Introduction: This cross-sectional study was performed to investigate nutrition literacy of adults living in the city center of Sivas and the relationship between nutrition literacy and quality of life.
Material and Methods: The study sample consisted of 384 people. Of the people residing in the houses located in 63 neighborhoods in the city center, those who met the inclusion criteria were included in the study. The houses were selected using the simple random sampling method. The participation rate was 95.5%. Data were collected with the Personal Information Form, Evaluation Instrument of Nutrition Literacy on Adults (EINLA), and the World Health Organization Quality of Life Scale (WHOQOL-BREF-TR). To analyze the data, in addition to descriptive statistical methods (number, percentages, means etc.), Chi-square, Pearson correlation analysis, the test for the significance of the difference between two means, one-way analysis of variance and Kruskal Wallis test were used. The error rate was p <0.05.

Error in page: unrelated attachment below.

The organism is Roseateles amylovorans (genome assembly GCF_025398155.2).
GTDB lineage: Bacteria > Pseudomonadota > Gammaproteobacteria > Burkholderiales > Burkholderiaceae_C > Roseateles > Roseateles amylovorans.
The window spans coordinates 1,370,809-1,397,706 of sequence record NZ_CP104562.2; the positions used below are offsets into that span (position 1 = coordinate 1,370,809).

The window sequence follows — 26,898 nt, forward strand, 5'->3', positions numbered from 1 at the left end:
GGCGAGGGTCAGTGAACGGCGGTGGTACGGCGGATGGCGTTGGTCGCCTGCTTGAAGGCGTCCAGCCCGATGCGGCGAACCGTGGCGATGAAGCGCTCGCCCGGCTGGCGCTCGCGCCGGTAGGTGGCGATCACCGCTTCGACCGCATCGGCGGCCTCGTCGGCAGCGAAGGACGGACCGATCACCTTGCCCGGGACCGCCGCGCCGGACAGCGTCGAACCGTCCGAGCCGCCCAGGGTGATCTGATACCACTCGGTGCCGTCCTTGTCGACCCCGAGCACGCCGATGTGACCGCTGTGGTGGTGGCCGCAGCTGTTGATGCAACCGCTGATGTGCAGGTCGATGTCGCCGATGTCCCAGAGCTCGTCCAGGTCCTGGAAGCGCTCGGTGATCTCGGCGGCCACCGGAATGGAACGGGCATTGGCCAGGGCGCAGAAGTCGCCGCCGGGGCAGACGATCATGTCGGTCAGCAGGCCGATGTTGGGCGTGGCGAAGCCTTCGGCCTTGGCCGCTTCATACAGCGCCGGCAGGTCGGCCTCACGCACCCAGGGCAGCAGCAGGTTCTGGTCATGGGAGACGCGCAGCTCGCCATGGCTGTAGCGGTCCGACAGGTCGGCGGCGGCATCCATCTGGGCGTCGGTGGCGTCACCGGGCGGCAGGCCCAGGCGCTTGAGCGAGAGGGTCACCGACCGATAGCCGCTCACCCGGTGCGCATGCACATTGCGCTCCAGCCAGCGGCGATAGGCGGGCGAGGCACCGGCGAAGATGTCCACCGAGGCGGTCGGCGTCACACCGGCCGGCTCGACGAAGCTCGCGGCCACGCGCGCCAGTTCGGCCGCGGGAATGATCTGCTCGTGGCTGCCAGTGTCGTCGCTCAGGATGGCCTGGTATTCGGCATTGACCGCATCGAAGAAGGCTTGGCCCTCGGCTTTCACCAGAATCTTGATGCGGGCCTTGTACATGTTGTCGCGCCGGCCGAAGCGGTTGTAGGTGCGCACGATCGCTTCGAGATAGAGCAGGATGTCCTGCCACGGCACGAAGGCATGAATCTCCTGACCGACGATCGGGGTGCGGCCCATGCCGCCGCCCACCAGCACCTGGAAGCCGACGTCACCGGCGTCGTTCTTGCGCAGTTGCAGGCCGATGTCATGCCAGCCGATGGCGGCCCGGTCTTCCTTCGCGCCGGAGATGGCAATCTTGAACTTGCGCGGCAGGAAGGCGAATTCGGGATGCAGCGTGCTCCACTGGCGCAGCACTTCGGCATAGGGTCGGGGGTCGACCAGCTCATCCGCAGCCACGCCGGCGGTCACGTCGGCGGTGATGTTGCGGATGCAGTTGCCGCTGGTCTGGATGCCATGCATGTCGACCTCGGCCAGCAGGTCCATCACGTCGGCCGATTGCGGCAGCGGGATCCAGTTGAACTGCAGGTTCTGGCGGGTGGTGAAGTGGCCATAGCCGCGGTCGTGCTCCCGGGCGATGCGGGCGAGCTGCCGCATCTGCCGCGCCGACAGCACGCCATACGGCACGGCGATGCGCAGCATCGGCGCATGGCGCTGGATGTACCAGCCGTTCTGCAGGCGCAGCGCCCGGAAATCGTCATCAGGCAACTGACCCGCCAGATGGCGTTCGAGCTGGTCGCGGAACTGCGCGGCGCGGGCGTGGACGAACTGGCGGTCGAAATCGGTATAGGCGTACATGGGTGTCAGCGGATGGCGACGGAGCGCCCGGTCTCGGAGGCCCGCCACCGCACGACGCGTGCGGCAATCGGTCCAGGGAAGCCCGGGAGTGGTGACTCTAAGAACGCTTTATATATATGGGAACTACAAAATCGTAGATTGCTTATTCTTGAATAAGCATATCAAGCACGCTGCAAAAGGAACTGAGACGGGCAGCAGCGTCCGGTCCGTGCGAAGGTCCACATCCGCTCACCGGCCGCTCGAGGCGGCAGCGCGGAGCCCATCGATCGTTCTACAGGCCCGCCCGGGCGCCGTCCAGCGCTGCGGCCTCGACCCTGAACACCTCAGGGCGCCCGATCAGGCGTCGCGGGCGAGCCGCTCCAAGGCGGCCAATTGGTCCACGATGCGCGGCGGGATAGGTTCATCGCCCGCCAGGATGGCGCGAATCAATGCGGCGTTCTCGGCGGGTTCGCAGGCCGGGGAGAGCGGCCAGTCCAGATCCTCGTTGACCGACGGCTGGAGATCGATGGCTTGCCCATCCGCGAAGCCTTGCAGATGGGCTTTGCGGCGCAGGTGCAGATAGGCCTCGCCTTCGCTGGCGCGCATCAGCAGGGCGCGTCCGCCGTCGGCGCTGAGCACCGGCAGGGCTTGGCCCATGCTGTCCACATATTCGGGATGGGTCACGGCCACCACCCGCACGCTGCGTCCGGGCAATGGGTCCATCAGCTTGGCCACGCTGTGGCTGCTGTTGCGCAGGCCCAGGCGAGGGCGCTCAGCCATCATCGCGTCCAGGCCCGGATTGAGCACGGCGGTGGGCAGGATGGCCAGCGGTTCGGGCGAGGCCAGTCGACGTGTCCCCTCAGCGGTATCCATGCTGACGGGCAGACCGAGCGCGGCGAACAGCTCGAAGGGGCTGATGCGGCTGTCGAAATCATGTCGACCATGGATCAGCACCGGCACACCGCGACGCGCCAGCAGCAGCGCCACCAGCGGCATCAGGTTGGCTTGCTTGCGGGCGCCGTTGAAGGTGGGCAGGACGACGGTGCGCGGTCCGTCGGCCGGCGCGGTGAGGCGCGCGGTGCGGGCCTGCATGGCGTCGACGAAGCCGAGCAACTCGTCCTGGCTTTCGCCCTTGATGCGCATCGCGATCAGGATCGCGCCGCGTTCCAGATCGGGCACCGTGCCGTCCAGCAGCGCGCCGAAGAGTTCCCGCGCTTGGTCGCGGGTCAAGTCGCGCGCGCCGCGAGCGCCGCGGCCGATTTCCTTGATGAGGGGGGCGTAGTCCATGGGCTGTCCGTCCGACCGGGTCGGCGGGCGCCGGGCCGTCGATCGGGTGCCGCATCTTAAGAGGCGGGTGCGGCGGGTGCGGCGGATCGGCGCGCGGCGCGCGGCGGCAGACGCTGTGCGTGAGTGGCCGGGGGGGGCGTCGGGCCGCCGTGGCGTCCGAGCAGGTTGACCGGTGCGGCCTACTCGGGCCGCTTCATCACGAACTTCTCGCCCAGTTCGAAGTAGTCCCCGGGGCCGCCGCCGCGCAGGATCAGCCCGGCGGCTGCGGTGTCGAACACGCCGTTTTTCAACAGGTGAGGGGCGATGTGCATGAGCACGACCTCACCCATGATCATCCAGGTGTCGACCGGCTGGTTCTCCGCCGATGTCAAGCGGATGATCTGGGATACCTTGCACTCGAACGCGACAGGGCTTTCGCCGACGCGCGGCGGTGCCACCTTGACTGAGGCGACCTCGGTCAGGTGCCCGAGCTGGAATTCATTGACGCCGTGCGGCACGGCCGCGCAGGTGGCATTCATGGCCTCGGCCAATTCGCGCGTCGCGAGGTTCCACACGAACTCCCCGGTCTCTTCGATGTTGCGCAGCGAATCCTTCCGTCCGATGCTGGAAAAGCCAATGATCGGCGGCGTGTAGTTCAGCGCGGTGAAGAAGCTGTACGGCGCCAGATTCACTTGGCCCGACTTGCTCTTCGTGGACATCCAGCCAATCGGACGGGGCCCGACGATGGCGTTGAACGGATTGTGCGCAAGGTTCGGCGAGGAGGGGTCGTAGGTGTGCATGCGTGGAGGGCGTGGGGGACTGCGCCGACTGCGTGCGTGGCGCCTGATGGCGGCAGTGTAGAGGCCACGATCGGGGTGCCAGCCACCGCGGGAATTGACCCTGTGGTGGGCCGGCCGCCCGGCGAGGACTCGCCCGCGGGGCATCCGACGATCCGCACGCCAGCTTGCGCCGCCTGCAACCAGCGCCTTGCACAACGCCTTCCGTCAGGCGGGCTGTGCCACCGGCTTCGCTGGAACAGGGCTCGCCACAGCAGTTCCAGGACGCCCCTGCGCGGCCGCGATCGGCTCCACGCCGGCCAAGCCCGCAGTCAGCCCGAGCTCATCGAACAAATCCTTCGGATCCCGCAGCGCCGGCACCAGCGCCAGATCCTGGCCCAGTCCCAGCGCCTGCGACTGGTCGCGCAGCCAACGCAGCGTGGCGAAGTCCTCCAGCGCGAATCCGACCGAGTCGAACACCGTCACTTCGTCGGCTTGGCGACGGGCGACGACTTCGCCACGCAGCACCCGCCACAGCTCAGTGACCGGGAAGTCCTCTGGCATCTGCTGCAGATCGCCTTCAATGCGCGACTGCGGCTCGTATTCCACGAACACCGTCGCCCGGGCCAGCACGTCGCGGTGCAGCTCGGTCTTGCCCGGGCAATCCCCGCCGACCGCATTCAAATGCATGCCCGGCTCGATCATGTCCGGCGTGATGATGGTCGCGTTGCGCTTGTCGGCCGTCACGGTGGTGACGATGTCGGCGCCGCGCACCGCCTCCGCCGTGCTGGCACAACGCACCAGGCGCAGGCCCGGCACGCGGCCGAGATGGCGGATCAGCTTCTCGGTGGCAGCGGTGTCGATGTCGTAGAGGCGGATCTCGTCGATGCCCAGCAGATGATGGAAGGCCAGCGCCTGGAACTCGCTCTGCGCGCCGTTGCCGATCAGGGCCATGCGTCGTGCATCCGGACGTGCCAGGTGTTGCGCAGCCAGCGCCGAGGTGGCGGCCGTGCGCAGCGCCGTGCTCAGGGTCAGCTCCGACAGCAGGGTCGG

Results: Nutrition literacy levels of 79.8% of the participants were determined to be adequate. However, when the sub-scales were analyzed, it was determined that 33.5% of the participantsâ€™ knowledge on general nutrition was inadequate, 20.2% had difficulty understanding and interpreting what they read, 12.8% were not knowledgeable enough about food groups, 88.2% lacked knowledge about the daily serving sizes and 90.3% lacked knowledge on numerical literacy or reading food labels. A significant correlation was determined between the mean nutrition literacy scores and variables such as gender, education and profession (p <0.05). A positive, significant but weak correlation was found between the mean nutrition literacy scores and the mean scores for the physical, psychological and social domains of quality of life (p <0.05).
Conclusion: In the city center of Sivas, nutrition literacy rate of the adult population was 79.8%. The mean scores the participants obtained specially from the daily serving sizes, food label reading and numerical literacy domains were inadequate. If they can obtain higher scores from those domains, this will enhance their quality of life in physical, psychological and social domains.
Keywords: Nutrition literacy, quality of life, adults
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